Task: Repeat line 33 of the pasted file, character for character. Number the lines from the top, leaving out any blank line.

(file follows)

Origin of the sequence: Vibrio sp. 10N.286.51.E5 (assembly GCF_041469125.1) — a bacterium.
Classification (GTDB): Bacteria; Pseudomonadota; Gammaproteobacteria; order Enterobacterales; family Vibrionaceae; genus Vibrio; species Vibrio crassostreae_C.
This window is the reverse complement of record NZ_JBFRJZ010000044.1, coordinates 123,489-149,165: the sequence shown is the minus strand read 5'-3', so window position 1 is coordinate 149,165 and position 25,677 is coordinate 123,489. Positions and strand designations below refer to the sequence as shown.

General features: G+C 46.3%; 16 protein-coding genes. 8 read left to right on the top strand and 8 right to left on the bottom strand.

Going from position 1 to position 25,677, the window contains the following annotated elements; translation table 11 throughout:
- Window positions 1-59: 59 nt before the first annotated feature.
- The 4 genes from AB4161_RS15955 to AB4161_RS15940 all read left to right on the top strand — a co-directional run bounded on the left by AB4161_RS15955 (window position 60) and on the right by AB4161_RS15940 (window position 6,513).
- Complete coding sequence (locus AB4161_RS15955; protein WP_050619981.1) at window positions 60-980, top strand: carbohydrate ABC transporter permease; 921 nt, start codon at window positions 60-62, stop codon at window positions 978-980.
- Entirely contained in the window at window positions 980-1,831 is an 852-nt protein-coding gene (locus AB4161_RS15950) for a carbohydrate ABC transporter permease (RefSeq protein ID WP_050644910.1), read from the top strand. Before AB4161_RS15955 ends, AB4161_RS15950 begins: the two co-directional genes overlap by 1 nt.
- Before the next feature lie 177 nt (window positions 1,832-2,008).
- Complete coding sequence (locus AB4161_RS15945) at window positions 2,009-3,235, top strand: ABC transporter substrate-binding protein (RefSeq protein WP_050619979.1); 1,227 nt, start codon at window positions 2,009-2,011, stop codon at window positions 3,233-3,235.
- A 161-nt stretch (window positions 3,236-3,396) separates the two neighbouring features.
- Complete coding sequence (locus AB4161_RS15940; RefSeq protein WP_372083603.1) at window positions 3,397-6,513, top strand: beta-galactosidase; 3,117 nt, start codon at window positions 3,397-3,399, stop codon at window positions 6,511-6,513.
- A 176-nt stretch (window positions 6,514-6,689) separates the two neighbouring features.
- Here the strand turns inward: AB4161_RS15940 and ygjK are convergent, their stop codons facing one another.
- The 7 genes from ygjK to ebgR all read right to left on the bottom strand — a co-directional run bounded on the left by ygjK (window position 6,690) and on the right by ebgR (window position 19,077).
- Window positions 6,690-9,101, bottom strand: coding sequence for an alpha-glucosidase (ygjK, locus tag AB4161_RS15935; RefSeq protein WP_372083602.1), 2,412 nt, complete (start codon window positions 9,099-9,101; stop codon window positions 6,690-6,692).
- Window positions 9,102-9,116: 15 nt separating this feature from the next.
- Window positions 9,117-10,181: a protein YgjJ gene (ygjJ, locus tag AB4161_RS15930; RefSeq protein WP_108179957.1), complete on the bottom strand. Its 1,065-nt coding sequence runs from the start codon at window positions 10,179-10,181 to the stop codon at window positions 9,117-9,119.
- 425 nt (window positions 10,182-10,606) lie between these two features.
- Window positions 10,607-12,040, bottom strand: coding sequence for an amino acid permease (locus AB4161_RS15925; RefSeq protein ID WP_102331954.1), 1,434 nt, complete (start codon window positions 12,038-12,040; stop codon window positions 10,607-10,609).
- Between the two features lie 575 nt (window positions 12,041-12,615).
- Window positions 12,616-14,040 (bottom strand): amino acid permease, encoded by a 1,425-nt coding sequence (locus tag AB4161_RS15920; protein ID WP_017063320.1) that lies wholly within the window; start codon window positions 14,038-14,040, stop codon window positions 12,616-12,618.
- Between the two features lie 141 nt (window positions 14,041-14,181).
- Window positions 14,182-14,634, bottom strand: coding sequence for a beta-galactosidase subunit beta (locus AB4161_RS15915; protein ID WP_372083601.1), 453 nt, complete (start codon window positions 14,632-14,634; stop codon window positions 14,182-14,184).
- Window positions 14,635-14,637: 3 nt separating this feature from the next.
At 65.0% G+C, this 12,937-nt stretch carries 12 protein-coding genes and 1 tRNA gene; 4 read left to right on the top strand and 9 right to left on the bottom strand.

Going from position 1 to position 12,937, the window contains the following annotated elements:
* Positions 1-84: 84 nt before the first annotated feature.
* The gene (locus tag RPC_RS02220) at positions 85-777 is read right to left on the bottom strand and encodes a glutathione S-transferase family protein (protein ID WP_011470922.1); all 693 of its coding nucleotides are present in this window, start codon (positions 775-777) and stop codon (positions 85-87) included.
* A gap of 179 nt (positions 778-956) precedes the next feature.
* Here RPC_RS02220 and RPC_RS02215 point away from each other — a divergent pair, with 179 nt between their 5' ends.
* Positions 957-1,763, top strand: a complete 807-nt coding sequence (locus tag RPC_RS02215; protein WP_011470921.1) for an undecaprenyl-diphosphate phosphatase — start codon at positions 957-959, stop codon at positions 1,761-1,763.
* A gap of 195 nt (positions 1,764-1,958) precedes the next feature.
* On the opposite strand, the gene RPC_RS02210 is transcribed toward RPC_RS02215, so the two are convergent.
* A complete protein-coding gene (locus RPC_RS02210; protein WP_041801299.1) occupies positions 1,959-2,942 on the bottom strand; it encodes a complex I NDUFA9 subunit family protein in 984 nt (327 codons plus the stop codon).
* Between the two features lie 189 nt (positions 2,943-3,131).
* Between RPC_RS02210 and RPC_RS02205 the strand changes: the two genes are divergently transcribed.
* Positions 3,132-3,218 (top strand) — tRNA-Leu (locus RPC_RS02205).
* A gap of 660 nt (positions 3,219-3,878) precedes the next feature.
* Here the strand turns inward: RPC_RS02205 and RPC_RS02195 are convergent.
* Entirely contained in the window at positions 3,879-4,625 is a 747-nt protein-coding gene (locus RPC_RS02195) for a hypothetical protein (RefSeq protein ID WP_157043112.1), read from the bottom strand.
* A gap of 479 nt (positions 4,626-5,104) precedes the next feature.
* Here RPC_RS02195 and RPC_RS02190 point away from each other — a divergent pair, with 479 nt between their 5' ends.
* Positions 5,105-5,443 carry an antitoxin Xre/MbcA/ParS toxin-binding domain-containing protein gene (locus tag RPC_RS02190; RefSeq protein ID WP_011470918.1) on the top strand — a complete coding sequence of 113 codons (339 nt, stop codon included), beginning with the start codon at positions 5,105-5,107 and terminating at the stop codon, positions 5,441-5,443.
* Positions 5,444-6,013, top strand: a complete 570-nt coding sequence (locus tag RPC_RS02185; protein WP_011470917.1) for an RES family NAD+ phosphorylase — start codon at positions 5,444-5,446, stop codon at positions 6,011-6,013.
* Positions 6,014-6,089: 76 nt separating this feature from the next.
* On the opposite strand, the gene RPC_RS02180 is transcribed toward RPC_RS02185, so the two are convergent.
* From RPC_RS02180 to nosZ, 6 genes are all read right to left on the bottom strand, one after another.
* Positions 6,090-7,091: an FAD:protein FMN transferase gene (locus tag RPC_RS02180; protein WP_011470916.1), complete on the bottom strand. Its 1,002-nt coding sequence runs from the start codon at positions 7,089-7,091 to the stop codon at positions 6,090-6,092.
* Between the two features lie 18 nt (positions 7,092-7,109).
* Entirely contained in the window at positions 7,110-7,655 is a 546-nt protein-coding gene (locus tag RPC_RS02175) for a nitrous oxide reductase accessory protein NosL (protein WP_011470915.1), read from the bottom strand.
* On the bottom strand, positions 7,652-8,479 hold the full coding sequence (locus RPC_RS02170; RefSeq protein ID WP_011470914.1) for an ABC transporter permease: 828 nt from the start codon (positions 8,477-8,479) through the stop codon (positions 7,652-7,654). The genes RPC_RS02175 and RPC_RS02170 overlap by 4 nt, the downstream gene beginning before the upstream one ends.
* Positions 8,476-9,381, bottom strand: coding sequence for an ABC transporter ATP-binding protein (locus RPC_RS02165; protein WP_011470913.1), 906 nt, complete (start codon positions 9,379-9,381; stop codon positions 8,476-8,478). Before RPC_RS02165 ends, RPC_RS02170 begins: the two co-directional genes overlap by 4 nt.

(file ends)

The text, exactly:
* Positions 957-1,763, top strand: a complete 807-nt coding sequence (locus tag RPC_RS02215; protein WP_011470921.1) for an undecaprenyl-diphosphate phosphatase — start codon at positions 957-959, stop codon at positions 1,761-1,763.